Sunday, May 13, 2012

Saturday, May 12, 2012


1984 by George Orwell [Eric Blair] Published: 1949

Image: Penguin edition, date unknown. 1959 Swedish edition, designed by Olle Eksell -

Thursday, May 10, 2012

Links Debunking Pseudoscience

Cognitive Dissonance Theory, Blavatsky, UFOs, etc.: Links Debunking Pseudoscience - by Professor W. Rory Coker, University of Texas

Cutting down the dissonance: the psychology of gullibility - Christina Valhouli, Columbia University

Wednesday, May 09, 2012


From the 1979 film, HAIR

Cognitive Dissonance

From "Leon Festinger (1957) proposed cognitive dissonance theory, which states that a powerful motive to maintain cognitive consistency can give rise to irrational and sometimes maladaptive behavior. According to Festinger, we hold many cognitions about the world and ourselves; when they clash, a discrepancy is evoked, resulting in a state of tension known as cognitive dissonance. As the experience of dissonance is unpleasant, we are motivated to reduce or eliminate it, and achieve consonance (i.e. agreement).

"Cognitive dissonance was first investigated by Leon Festinger, arising out of a participant observation study of a cult which believed that the earth was going to be destroyed by a flood, and what happened to its members — particularly the really committed ones who had given up their homes and jobs to work for the cult — when the flood did not happen. While fringe members were more inclined to recognize that they had made fools of themselves and to "put it down to experience", committed members were more likely to re-interpret the evidence to show that they were right all along (the earth was not destroyed because of the faithfulness of the cult members).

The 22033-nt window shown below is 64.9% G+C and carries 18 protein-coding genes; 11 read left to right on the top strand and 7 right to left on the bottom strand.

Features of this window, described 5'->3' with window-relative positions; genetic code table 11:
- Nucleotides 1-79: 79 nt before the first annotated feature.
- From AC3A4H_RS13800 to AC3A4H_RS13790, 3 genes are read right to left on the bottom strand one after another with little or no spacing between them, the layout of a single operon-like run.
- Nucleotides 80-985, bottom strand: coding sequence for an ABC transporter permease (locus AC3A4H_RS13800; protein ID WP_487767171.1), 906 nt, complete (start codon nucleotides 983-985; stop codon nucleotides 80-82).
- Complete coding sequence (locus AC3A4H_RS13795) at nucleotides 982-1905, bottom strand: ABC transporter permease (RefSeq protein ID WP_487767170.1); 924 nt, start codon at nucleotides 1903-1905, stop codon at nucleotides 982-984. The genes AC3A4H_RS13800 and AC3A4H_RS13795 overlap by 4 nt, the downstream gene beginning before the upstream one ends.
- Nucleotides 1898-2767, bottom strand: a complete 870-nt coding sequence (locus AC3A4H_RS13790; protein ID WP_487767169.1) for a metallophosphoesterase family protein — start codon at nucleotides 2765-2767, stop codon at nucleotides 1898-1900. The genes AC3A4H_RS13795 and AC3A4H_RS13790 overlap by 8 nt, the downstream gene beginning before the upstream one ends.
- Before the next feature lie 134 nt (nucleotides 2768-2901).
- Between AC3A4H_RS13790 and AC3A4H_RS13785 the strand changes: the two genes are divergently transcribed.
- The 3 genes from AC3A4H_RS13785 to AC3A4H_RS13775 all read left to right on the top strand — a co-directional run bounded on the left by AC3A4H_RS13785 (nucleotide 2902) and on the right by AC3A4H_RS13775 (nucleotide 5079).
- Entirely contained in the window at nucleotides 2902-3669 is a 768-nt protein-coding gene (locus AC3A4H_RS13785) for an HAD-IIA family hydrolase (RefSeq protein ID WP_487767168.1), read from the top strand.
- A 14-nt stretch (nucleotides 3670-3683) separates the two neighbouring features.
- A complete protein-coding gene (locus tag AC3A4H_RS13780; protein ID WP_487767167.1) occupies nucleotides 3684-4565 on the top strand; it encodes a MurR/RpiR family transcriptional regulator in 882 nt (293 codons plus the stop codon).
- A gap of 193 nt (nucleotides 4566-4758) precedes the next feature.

(...) Evaluation of Cognitive Dissonance Theory"There has been a great deal of research into cognitive dissonance, providing some interesting and sometimes unexpected findings. It is a theory with very broad applications, showing that we aim for a consistency between attitudes and behaviors, and may not use very rational methods to achieve it. It has the advantage of being testable by scientific means (i.e. experiments).

"However, there is a problem from a scientific point of view, because we cannot physically observe cognitive dissonance, and therefore we cannot objectively measure it (re: behaviorism). Consequently, the term cognitive dissonance is somewhat subjective."There is also some ambiguity (i.e. vagueness) about the term 'dissonance' itself. Is it a perception (as 'cognitive' suggests), or a feeling, or a feeling about a perception? Aronson's revision of the idea of dissonance as inconsistency between a person s self-concept and a cognition about their behavior makes it seem likely that dissonance is really nothing more than guilt." Read the article: Cognitive Dissonance by Saul McLeod, published 2008 Simply Psychology

Maybe it's guilt, or maybe it's just a human condition that comes with being part of this world. That's why we have the serenity prayer. :-)

Related articles: Replicating Dissonance - by Dave Nussbaum

Partisan Psychology: Why Do People Choose Political Loyalties Over Facts? - by Shankar Vedantam, May 9, 2012 NPR